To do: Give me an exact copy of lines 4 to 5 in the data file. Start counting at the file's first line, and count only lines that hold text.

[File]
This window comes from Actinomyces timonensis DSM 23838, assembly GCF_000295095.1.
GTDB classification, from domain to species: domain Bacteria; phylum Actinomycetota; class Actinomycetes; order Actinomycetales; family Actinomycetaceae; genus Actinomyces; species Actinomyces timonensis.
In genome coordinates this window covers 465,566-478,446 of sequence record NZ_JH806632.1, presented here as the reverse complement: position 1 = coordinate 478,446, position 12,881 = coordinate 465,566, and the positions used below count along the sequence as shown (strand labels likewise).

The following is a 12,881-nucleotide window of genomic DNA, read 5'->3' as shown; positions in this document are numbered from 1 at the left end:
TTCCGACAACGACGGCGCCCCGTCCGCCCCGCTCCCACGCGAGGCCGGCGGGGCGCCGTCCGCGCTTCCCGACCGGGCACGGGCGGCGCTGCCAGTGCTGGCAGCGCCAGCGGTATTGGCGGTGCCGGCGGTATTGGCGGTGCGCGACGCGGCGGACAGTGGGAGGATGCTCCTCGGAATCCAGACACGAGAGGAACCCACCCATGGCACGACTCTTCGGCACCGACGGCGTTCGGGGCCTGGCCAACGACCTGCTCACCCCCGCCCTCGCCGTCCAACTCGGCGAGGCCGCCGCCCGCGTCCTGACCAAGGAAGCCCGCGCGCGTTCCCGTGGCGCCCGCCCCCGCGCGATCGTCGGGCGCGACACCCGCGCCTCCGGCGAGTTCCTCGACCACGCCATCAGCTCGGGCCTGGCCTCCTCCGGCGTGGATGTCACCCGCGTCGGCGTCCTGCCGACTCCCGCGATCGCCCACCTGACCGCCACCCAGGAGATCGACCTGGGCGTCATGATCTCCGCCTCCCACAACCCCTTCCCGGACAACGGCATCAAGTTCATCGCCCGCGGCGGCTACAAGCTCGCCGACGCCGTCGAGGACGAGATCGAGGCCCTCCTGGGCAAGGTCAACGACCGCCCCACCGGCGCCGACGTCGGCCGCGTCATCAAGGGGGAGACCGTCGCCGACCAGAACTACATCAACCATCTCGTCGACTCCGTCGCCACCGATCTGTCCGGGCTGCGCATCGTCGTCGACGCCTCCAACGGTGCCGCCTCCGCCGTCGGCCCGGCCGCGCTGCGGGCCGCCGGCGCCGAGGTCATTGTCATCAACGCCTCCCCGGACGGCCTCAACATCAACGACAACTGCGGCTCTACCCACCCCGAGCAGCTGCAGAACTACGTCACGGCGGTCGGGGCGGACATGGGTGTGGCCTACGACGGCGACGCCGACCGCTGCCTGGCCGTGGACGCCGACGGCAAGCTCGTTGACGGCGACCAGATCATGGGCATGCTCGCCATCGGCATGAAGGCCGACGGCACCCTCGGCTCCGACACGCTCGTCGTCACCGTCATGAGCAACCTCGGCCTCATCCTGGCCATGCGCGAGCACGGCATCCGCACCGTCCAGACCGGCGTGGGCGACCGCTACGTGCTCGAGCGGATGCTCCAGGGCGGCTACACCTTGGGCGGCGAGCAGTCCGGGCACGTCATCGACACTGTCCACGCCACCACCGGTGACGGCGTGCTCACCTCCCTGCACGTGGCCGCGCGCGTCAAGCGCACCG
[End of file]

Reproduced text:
The following is a 12,881-nucleotide window of genomic DNA, read 5'->3' as shown; positions in this document are numbered from 1 at the left end:
TTCCGACAACGACGGCGCCCCGTCCGCCCCGCTCCCACGCGAGGCCGGCGGGGCGCCGTCCGCGCTTCCCGACCGGGCACGGGCGGCGCTGCCAGTGCTGGCAGCGCCAGCGGTATTGGCGGTGCCGGCGGTATTGGCGGTGCGCGACGCGGCGGACAGTGGGAGGATGCTCCTCGGAATCCAGACACGAGAGGAACCCACCCATGGCACGACTCTTCGGCACCGACGGCGTTCGGGGCCTGGCCAACGACCTGCTCACCCCCGCCCTCGCCGTCCAACTCGGCGAGGCCGCCGCCCGCGTCCTGACCAAGGAAGCCCGCGCGCGTTCCCGTGGCGCCCGCCCCCGCGCGATCGTCGGGCGCGACACCCGCGCCTCCGGCGAGTTCCTCGACCACGCCATCAGCTCGGGCCTGGCCTCCTCCGGCGTGGATGTCACCCGCGTCGGCGTCCTGCCGACTCCCGCGATCGCCCACCTGACCGCCACCCAGGAGATCGACCTGGGCGTCATGATCTCCGCCTCCCACAACCCCTTCCCGGACAACGGCATCAAGTTCATCGCCCGCGGCGGCTACAAGCTCGCCGACGCCGTCGAGGACGAGATCGAGGCCCTCCTGGGCAAGGTCAACGACCGCCCCACCGGCGCCGACGTCGGCCGCGTCATCAAGGGGGAGACCGTCGCCGACCAGAACTACATCAACCATCTCGTCGACTCCGTCGCCACCGATCTGTCCGGGCTGCGCATCGTCGTCGACGCCTCCAACGGTGCCGCCTCCGCCGTCGGCCCGGCCGCGCTGCGGGCCGCCGGCGCCGAGGTCATTGTCATCAACGCCTCCCCGGACGGCCTCAACATCAACGACAACTGCGGCTCTACCCACCCCGAGCAGCTGCAGAACTACGTCACGGCGGTCGGGGCGGACATGGGTGTGGCCTACGACGGCGACGCCGACCGCTGCCTGGCCGTGGACGCCGACGGCAAGCTCGTTGACGGCGACCAGATCATGGGCATGCTCGCCATCGGCATGAAGGCCGACGGCACCCTCGGCTCCGACACGCTCGTCGTCACCGTCATGAGCAACCTCGGCCTCATCCTGGCCATGCGCGAGCACGGCATCCGCACCGTCCAGACCGGCGTGGGCGACCGCTACGTGCTCGAGCGGATGCTCCAGGGCGGCTACACCTTGGGCGGCGAGCAGTCCGGGCACGTCATCGACACTGTCCACGCCACCACCGGTGACGGCGTGCTCACCTCCCTGCACGTGGCCGCGCGCGTCAAGCGCACCG